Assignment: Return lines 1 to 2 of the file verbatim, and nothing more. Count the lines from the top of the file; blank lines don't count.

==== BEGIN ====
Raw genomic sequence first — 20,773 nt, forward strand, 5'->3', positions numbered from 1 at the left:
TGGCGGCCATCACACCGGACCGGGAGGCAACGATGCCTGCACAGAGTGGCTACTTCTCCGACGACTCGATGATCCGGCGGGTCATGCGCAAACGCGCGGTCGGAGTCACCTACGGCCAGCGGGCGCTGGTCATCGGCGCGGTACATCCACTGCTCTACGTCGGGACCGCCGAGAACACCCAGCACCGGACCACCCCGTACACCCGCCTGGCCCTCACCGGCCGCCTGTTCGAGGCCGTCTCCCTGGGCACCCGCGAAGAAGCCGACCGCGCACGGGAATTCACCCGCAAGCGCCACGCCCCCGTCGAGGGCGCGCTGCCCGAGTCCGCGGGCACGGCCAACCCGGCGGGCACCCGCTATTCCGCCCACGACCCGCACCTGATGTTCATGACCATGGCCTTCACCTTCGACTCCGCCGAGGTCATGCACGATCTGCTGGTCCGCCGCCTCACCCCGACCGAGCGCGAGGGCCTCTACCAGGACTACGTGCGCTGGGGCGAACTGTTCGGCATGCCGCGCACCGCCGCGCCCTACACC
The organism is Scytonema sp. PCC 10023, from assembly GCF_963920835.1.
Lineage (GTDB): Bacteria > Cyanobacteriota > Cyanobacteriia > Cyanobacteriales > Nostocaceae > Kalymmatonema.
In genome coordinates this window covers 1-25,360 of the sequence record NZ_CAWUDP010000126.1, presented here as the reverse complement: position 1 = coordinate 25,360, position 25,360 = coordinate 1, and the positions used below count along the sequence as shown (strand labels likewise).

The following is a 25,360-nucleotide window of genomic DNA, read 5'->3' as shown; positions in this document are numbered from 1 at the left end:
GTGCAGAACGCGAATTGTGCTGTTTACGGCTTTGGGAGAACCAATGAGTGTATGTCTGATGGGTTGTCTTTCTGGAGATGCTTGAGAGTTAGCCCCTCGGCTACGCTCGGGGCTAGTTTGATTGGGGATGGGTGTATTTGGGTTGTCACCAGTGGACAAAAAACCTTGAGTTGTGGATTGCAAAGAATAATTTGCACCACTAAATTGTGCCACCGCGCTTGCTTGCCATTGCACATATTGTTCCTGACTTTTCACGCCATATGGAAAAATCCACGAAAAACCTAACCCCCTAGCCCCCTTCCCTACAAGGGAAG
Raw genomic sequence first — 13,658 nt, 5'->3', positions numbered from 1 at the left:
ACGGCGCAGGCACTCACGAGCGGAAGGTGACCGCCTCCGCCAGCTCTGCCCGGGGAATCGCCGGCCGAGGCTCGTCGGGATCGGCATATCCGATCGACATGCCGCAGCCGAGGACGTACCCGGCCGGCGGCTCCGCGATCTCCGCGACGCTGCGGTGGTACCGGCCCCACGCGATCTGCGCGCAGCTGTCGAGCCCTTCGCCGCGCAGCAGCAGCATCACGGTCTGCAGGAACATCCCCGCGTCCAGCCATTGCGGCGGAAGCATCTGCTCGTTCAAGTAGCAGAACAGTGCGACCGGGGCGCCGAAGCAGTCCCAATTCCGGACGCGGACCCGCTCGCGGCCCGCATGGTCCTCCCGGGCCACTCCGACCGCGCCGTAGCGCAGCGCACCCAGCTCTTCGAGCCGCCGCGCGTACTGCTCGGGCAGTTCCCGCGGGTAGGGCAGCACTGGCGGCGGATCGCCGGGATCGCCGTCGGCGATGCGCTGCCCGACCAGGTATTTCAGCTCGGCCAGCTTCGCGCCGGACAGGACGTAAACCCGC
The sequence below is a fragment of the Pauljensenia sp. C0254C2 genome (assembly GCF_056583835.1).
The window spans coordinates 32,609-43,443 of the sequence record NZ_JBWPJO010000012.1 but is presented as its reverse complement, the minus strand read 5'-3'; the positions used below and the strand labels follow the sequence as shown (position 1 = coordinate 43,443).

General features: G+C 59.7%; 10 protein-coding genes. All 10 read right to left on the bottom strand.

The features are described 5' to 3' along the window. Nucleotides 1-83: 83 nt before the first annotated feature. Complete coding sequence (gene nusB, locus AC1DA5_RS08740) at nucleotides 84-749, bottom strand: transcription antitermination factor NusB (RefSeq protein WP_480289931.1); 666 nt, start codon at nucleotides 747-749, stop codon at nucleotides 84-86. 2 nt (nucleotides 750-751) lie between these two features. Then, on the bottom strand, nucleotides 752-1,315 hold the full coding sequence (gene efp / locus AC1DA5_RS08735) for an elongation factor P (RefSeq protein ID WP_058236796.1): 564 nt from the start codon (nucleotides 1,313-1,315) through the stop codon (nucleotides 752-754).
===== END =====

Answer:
Raw genomic sequence first — 20,773 nt, forward strand, 5'->3', positions numbered from 1 at the left:
TGGCGGCCATCACACCGGACCGGGAGGCAACGATGCCTGCACAGAGTGGCTACTTCTCCGACGACTCGATGATCCGGCGGGTCATGCGCAAACGCGCGGTCGGAGTCACCTACGGCCAGCGGGCGCTGGTCATCGGCGCGGTACATCCACTGCTCTACGTCGGGACCGCCGAGAACACCCAGCACCGGACCACCCCGTACACCCGCCTGGCCCTCACCGGCCGCCTGTTCGAGGCCGTCTCCCTGGGCACCCGCGAAGAAGCCGACCGCGCACGGGAATTCACCCGCAAGCGCCACGCCCCCGTCGAGGGCGCGCTGCCCGAGTCCGCGGGCACGGCCAACCCGGCGGGCACCCGCTATTCCGCCCACGACCCGCACCTGATGTTCATGACCATGGCCTTCACCTTCGACTCCGCCGAGGTCATGCACGATCTGCTGGTCCGCCGCCTCACCCCGACCGAGCGCGAGGGCCTCTACCAGGACTACGTGCGCTGGGGCGAACTGTTCGGCATGCCGCGCACCGCCGCGCCCTACACC